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From April 12 to May 7, “Losing the Way·Zeng Jianyong Solo Exhibition,” curated by Yukihito Tabata, will be held at Tokyo Gallery +BTAP at the 798 Art District. The exhibition will feature 16 new ink-and-wash creations by Zeng Jianyong.

In 2012 Tokyo Gallery +BTAP invited Zeng Jianyong to hold his solo show “Allegories·Altered Forms,” which was an extension of three previous series: “Team Leader,” “Black Scarf” and “Protagonist.” At the same time, that show offered images that were beginning to take shape freely, driven by a new inspiration. In such works Zeng shifted from interpretive handling of pictorial, semantic structures toward conveying a more affective painterly experience. Zeng Jianyong increasingly views painting as a passageway toward inner contemplation rather than a means of exteriorization. One could also say that in this process Zeng Jianyong has experientially verified that painting gives access to awareness of life-in-itself. At the same time he has worked to bring alive concepts at the heart of traditional painting, in pursuit of the temperament and endowment that allowed traditional painting studies to transcend worldly venality. Zeng has been preoccupied with exploring these issues for some time. In these recently completed works from the “Getting Lost” series, motifs and spaces of traditional landscape painting have been repositioned, transformed and re-enacted. Zeng’s previous style of painterly language has taken on a new rhetorical pattern. With glancing strokes and subtle washes Zeng imparts a loosely open quality, pregnant with associations, to subjects like mountains with clouds, pines with rocks, stream banks, and sloping meadows. His work has the clear expansiveness of Ni Yunlin and the misty indefiniteness of Mi Youren.

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In contrast to the intricacy and contrivance of contemporary painting theory, Zeng Jianyong seems more willing to utilize openly allusive terms from tradition to describe his delicate observations. One should say that the “Getting Lost” series is Zeng Jianyong’s retrospective view of traditional landscape painting. What the eye sees is presented, in light of contemplation, in ways that reflect a new experiential sense of nature and all things: tranquil, self-restorative and not dominated by objects. Undoubtedly Zeng Jianyong has stopped relying on weighty, bodily expressiveness; instead, he is embarking on a course that will take him outside the studio to discover sunlight, air and water. Here the transcendent imagery of traditional literati life exerts a rich appeal. The reason for this lies in Zeng Jianyong’s steadily growing insights and realizations about ink-and-wash language and painting theory; more than that it lies in newly accumulated knowledge and his truthfulness in self-evaluation. The cogitative logic of a master narrative has wholly given way to a keen, microcosmic grasp of moods. Zeng Jianyong’s ink-and-wash explorations have begun a turn toward reconfigured picturesu of traditional, textural space.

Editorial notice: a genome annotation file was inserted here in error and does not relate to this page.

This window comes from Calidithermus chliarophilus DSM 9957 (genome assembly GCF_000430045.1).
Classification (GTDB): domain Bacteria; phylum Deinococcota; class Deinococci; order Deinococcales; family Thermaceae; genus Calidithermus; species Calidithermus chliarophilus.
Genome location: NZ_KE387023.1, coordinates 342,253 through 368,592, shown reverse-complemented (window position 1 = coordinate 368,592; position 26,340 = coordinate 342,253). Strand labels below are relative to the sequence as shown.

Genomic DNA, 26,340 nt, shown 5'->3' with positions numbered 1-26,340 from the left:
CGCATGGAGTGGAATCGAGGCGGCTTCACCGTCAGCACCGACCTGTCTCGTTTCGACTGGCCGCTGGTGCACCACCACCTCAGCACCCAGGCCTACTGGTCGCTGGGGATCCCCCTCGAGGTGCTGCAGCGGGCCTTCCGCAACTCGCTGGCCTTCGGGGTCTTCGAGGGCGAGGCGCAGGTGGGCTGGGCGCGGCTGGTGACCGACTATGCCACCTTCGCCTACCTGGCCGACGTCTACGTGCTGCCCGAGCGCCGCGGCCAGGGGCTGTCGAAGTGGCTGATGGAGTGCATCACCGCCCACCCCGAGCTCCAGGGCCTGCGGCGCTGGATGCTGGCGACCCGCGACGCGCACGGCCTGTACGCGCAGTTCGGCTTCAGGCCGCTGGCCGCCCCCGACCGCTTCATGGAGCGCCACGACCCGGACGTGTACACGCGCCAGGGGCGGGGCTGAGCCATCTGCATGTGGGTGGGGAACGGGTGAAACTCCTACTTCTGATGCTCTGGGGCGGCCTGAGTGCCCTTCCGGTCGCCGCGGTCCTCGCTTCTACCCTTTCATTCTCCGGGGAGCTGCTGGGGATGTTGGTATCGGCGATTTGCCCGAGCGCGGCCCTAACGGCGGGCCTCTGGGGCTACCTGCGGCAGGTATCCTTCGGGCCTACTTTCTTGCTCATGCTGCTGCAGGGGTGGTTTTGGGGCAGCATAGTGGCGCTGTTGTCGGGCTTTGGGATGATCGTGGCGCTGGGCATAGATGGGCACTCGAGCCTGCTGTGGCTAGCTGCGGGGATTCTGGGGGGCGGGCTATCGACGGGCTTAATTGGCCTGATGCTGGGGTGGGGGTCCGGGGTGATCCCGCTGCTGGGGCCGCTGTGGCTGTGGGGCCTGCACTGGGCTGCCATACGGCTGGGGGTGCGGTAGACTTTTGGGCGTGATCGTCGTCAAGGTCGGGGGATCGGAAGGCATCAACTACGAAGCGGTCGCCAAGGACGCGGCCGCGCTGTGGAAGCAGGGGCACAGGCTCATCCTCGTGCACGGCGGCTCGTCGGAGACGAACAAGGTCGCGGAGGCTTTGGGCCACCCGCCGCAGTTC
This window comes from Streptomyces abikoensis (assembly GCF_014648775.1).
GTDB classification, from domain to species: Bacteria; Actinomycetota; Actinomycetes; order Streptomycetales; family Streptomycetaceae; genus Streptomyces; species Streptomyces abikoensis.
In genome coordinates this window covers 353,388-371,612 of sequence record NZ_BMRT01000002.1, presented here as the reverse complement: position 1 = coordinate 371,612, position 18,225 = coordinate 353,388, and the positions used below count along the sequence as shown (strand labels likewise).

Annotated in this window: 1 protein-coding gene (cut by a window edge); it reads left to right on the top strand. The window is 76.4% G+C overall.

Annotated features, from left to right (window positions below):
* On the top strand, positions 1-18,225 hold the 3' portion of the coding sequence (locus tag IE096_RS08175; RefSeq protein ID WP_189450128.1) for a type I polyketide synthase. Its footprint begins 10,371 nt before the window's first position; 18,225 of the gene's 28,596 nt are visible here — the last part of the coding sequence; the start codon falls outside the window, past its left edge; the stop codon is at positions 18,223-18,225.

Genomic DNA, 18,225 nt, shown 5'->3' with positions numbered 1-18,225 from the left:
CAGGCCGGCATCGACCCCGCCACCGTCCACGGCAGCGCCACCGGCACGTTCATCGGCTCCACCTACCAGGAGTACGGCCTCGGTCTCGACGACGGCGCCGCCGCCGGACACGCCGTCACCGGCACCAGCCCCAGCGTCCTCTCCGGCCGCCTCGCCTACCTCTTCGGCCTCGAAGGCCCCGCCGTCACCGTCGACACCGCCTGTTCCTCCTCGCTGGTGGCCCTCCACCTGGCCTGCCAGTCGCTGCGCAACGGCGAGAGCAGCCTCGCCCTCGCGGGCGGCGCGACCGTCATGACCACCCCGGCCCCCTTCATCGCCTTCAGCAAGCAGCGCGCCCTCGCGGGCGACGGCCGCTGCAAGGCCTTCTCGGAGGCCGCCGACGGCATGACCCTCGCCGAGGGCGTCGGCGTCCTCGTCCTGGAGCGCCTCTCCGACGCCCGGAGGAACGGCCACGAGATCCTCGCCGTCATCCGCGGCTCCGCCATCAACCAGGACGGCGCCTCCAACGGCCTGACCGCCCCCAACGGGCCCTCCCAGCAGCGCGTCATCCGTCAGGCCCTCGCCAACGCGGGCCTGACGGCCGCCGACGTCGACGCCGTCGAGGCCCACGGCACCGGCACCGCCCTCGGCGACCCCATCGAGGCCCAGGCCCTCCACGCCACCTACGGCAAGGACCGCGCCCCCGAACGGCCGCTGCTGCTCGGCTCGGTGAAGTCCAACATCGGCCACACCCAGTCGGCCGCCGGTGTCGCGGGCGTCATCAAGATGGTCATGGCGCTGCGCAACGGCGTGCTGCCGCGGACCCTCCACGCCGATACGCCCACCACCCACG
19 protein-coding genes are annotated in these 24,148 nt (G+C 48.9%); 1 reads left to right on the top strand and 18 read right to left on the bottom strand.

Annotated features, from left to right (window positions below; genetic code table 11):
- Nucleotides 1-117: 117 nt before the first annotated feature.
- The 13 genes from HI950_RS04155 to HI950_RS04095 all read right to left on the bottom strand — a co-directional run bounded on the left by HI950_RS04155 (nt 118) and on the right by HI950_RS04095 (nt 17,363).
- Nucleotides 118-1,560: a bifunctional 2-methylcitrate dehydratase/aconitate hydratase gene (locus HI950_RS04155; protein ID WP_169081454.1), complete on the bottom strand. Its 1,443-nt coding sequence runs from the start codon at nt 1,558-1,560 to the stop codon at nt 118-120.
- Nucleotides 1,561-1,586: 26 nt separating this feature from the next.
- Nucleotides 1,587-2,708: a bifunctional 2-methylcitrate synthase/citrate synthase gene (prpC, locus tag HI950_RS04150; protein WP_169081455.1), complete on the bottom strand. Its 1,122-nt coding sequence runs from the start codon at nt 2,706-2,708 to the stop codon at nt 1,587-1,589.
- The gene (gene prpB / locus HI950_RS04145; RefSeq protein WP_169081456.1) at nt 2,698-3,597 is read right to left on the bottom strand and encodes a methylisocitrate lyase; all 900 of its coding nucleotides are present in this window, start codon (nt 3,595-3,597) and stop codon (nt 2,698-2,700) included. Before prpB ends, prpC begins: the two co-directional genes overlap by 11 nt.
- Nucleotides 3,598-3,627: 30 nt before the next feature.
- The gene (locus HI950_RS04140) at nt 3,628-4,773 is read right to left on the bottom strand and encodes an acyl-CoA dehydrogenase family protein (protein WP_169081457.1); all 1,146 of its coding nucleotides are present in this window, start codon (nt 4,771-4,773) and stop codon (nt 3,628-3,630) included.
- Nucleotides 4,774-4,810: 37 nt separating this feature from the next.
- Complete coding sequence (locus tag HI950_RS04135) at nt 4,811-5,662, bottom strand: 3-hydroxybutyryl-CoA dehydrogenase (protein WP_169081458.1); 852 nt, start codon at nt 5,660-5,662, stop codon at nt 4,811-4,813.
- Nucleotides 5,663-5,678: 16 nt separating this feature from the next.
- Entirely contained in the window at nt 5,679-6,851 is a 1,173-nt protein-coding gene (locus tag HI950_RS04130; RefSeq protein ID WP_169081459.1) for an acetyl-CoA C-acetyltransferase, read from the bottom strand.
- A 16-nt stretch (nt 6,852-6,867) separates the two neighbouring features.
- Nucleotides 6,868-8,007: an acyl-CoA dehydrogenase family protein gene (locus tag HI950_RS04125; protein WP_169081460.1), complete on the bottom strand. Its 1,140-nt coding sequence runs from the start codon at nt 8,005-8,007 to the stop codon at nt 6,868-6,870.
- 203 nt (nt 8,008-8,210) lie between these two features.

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Foreword / Yukihito Tabata

What struck me when I first encountered the work of Zeng Jianyong was that I found the essence of contemporary ink painting in his works. The portraits we were given in Zeng’s paintings represented ordinary people of our contemporary time, neither from a distant past nor an imaginary being. For this exhibition Lost Ways Zeng has mounted a series of works that departs from his previous representations. In place of figures and animals, we now have uninhabited landscapes.

Landscape painting is considered the highest form of Chinese (East Asian) painting since the medium’s birth and its predominance still prevails. Because Zeng is skillful in portraying contemporary human life, I wanted to see how he portrays today’s natural scenery of China. However, I acknowledge the difficulty and the risk for an artist to dramatically change his/her established style. Therefore, I’m pleased and grateful to see Zeng challenge to tackle a different motif.

Although his change of subject matter is apparent, his sensibility and awareness towards his surrounding environment remains the same. The contrast of light and shadow builds a quiet and pleasing but strain tension in his pictures. I’m able to perceive Zeng’s personality, philosophy and sensibility through his landscapes. I hope Zeng will remain true to himself and look forward to see more of his figurative and landscapes paintings.

About Zeng Jianyong

1971, Born in Chenghai, Guangdong. Graduated from Chinese Painting Department, Huaqiao University. Graduated from Printmaking Department, the Central Academy of Fine Arts. Currently a professional artist living and working in Beijing.

About the exhibition

Duration: April 12 – May 7, 2014

Venue: Tokyo Gallery+BTAP·Beijing

Opening: April 12, 2014, Saturday 15:00

Courtesy of the artist and Tokyo Gallery+BTAP·Beijing, for further information please visit

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